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Twin Peaks Original recording remastered, Import

4 customer reviews

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Product details

  • Audio CD (7 Feb. 2006)
  • Format: Original recording remastered, Import
  • Label: Repertoire
  • Other Editions: Audio CD  |  Audio Cassette  |  Vinyl  |  MP3 Download
  • Average Customer Review: 4.2 out of 5 stars  See all reviews (4 customer reviews)

1. Never in My Life
2. Theme for an Imaginary Western
3. Blood of the Sun
4. Guitar Solo
5. Nantucket Sleighride
6. Crossroader
7. Mississippi Queen
8. Silver Paper
9. Roll over Beethoven

Customer Reviews

4.3 out of 5 stars
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Most Helpful Customer Reviews

19 of 20 people found the following review helpful By Mr. S. A. McRae on 27 Mar. 2003
Format: Audio CD
Recorded live in Osaka in August 1973, Twin Peaks is notorious for its 31-minute version of "Nantucket Sleighride" (here restored to a single track - it occupied two sides of the original double LP), in which Leslie West and Felix Pappalardi's hand-me-down Cream-isms eventually outstay their welcome.
Elsewhere, though, there are invigorating versions of "Never in my Life", "Blood of the Sun" and "Silver Paper" which make up for all that excess riffage and lickery, and the band generally sounds in fine fettle, despite the absence of original Mountaineers Corky Laing and Steve Knight.
Well worth a listen for hard-rock aficionados and devotees of no-nonsense plank-spanking, though probably not the best place to start if you're new to Mountain, in which case the upcoming remasters of the "Best of" compilation and the "Nantucket Sleighride" album (both due April 03) would be better bets.
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2 of 2 people found the following review helpful By David Mansfield on 3 Oct. 2014
Format: Audio CD
If over-the-top 70's guitar brilliance and top class heavy blues rock is your cup of tea you'll love this! Personally I couldn't care less if Nantucket Sleighride went on for three or four hours! I could listen to Leslie West jamming for ever! In the track 4 guitar solo he even plays Jingle Bells! What more could you possibly want?!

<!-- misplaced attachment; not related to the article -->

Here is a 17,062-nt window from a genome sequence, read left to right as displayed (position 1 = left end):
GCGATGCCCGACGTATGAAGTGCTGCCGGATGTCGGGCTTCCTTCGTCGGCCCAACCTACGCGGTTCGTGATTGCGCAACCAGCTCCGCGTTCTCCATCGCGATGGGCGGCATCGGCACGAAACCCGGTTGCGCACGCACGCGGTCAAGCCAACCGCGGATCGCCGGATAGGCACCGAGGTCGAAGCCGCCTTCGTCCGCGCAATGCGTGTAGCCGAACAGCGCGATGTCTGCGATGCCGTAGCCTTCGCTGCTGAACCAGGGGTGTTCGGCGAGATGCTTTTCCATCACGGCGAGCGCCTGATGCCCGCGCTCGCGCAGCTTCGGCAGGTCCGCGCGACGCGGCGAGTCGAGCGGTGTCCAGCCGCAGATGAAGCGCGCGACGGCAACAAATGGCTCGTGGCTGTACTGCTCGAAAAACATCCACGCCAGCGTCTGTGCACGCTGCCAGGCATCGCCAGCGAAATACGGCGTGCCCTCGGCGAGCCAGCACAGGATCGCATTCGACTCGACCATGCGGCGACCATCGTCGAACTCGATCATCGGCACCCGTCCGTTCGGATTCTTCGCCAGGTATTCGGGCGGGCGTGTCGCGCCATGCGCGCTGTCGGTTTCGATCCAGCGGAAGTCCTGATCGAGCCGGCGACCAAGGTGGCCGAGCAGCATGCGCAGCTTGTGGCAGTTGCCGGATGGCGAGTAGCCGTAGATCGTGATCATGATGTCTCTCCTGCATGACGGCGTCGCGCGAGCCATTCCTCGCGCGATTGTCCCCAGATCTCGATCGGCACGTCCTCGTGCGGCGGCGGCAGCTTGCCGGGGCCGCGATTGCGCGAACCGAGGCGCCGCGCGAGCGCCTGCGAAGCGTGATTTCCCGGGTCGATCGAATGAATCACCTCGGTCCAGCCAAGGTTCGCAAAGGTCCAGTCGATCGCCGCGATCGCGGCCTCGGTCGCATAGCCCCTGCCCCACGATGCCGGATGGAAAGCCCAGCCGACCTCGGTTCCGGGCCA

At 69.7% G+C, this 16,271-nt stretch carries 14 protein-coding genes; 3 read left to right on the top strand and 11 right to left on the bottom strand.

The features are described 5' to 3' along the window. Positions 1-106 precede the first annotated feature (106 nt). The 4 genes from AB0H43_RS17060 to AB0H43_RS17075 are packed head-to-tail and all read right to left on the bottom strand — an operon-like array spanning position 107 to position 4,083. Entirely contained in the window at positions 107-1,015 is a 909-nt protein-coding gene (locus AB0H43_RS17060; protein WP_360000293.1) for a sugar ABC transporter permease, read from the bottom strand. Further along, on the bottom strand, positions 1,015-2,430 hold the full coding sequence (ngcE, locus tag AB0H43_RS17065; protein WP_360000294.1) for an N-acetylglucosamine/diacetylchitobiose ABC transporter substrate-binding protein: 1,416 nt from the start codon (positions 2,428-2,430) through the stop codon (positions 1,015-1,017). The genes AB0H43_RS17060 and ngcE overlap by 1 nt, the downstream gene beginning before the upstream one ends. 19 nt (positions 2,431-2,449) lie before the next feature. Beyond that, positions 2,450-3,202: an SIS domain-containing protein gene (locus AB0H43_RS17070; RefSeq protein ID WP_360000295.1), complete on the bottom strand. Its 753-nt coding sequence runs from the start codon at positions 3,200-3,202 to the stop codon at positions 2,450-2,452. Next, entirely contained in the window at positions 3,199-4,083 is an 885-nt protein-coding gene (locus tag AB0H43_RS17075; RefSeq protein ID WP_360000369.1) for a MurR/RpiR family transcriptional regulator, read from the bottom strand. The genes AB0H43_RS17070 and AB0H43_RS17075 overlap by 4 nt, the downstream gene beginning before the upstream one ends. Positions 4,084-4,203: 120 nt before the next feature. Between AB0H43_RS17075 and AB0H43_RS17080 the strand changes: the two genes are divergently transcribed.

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3 of 4 people found the following review helpful By Mr. K. C. Brook on 7 Oct. 2013
Format: Audio CD
I wanted to enter my review of this album if only to restore a bit of parity to the marking system of stars which, when I saw the album reviewed just recently, left me aghast at the low level of regard apparently held. 3 & 1/2 stars is visually off-putting. Then I noticed there were only two "reviews", one of which was just a statement about giving the album as a gift.
Let me tell you now that Mountain's Twin Peaks is probably the greatest live album I have heard. From the opening track of "Never in my Life" to the storming "Roll over Beethoven" this album soars like a majestic flying titan unleashing its blues soaked power chords across it's never fading wake. This album has songs of beauty such as "Theme for an Imaginary Western" (sung brilliantly by Felix Pappalardi) and "Silver Paper", surrounded by tracks that, were they boxers, would cauliflower your ears yet leave you wanting more. "Blood of the Sun", "Crossroader" & the classic "Mississippi Queen" being three musical pugilists here. Then of course there is Leslie Wests "Guitar Solo" at track number 4 preceding the gargantuan epic that is "Nantucket Sleighride"(superb vocals again by Felix).
I have always loved my rock music and guitar especially. Indeed I hold Leslie West up as my favourite guitarist of all time. But there is something about the rawness of the vocals that Leslie West also performs on this album, that lead me to feel he gave his heart and soul, more than ever, for Mountain on this tour. Special!
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1 of 8 people found the following review helpful By claire55 on 13 Dec. 2012
Format: Audio CD Verified Purchase
This is not my kind of music but OH has been a keen follower of this group and its music for years,
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Most Helpful Customer Reviews on (beta) 42 reviews
29 of 31 people found the following review helpful
It's not polished, and better for it 18 July 2005
By Nathan Zastrow - Published on
Format: Audio CD
This is a tough album to review, because it depends what you're looking for when you buy it. If you're looking for a polished, studio-esque perfect live performance, this sure ain't it. But if you're looking for the epitome of 70's rock, in its most pure and raw form, this is it. This is the only Mountain CD I listen to, because it makes me feel like I was there, at the concert. This is what 70's rock was about... not about hitting every note exactly, but about the energy and what the music conveys to you.

The climax of this album is the half hour long version of sleigh ride. While many complain it is too long and in poor taste, that's what the heart of 70's rock is. Playing what you feel. And Leslie West felt like playing for that long. The crowd is loving it, and so am I every time I listen to it.

While this CD is certainly not for everybody, if you love mountain, and love the 70's rock style, this is for you. If you're looking for the most polished and produced Mointain CD, this is definitally not it. But it's perfect at what it is, a live snapshot of 70's rock at its finest.
19 of 21 people found the following review helpful
Heavy music pioneers rock Osaka '73! Go Leslie! 2 Aug. 2000
By A Customer - Published on
Format: Audio CD